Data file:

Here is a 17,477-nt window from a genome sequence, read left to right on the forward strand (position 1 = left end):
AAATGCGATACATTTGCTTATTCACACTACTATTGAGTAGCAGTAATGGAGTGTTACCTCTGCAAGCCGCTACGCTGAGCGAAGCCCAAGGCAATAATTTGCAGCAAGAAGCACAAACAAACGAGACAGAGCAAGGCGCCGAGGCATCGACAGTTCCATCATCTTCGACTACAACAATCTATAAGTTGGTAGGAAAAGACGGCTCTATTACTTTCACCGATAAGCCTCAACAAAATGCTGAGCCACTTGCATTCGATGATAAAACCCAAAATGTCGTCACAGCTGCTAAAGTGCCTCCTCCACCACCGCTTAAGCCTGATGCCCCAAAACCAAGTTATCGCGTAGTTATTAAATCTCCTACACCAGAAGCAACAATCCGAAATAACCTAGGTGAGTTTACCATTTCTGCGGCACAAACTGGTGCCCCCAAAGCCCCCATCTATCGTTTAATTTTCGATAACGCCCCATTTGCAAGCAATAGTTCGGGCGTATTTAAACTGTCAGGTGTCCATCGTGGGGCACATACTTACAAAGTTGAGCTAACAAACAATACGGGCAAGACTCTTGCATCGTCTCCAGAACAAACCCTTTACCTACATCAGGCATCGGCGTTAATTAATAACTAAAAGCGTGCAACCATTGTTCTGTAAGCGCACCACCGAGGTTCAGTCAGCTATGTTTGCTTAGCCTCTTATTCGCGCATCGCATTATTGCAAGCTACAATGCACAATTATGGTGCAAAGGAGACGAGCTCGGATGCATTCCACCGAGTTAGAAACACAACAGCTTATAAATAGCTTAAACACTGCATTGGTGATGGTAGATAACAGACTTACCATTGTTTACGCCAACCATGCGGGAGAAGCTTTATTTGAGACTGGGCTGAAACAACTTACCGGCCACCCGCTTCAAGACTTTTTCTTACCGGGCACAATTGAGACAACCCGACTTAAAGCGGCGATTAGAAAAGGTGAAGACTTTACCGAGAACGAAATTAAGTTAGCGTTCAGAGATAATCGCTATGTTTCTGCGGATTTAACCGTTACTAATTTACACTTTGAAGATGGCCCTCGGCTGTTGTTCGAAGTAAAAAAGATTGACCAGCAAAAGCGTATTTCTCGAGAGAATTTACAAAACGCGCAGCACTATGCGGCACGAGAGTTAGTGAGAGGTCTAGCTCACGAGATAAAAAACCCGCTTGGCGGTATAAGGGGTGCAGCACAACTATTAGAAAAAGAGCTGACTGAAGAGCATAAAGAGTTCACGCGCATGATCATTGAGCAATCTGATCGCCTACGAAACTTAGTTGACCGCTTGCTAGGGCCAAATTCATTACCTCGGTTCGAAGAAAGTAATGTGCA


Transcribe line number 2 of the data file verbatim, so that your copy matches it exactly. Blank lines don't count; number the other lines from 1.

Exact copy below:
AAATGCGATACATTTGCTTATTCACACTACTATTGAGTAGCAGTAATGGAGTGTTACCTCTGCAAGCCGCTACGCTGAGCGAAGCCCAAGGCAATAATTTGCAGCAAGAAGCACAAACAAACGAGACAGAGCAAGGCGCCGAGGCATCGACAGTTCCATCATCTTCGACTACAACAATCTATAAGTTGGTAGGAAAAGACGGCTCTATTACTTTCACCGATAAGCCTCAACAAAATGCTGAGCCACTTGCATTCGATGATAAAACCCAAAATGTCGTCACAGCTGCTAAAGTGCCTCCTCCACCACCGCTTAAGCCTGATGCCCCAAAACCAAGTTATCGCGTAGTTATTAAATCTCCTACACCAGAAGCAACAATCCGAAATAACCTAGGTGAGTTTACCATTTCTGCGGCACAAACTGGTGCCCCCAAAGCCCCCATCTATCGTTTAATTTTCGATAACGCCCCATTTGCAAGCAATAGTTCGGGCGTATTTAAACTGTCAGGTGTCCATCGTGGGGCACATACTTACAAAGTTGAGCTAACAAACAATACGGGCAAGACTCTTGCATCGTCTCCAGAACAAACCCTTTACCTACATCAGGCATCGGCGTTAATTAATAACTAAAAGCGTGCAACCATTGTTCTGTAAGCGCACCACCGAGGTTCAGTCAGCTATGTTTGCTTAGCCTCTTATTCGCGCATCGCATTATTGCAAGCTACAATGCACAATTATGGTGCAAAGGAGACGAGCTCGGATGCATTCCACCGAGTTAGAAACACAACAGCTTATAAATAGCTTAAACACTGCATTGGTGATGGTAGATAACAGACTTACCATTGTTTACGCCAACCATGCGGGAGAAGCTTTATTTGAGACTGGGCTGAAACAACTTACCGGCCACCCGCTTCAAGACTTTTTCTTACCGGGCACAATTGAGACAACCCGACTTAAAGCGGCGATTAGAAAAGGTGAAGACTTTACCGAGAACGAAATTAAGTTAGCGTTCAGAGATAATCGCTATGTTTCTGCGGATTTAACCGTTACTAATTTACACTTTGAAGATGGCCCTCGGCTGTTGTTCGAAGTAAAAAAGATTGACCAGCAAAAGCGTATTTCTCGAGAGAATTTACAAAACGCGCAGCACTATGCGGCACGAGAGTTAGTGAGAGGTCTAGCTCACGAGATAAAAAACCCGCTTGGCGGTATAAGGGGTGCAGCACAACTATTAGAAAAAGAGCTGACTGAAGAGCATAAAGAGTTCACGCGCATGATCATTGAGCAATCTGATCGCCTACGAAACTTAGTTGACCGCTTGCTAGGGCCAAATTCATTACCTCGGTTCGAAGAAAGTAATGTGCA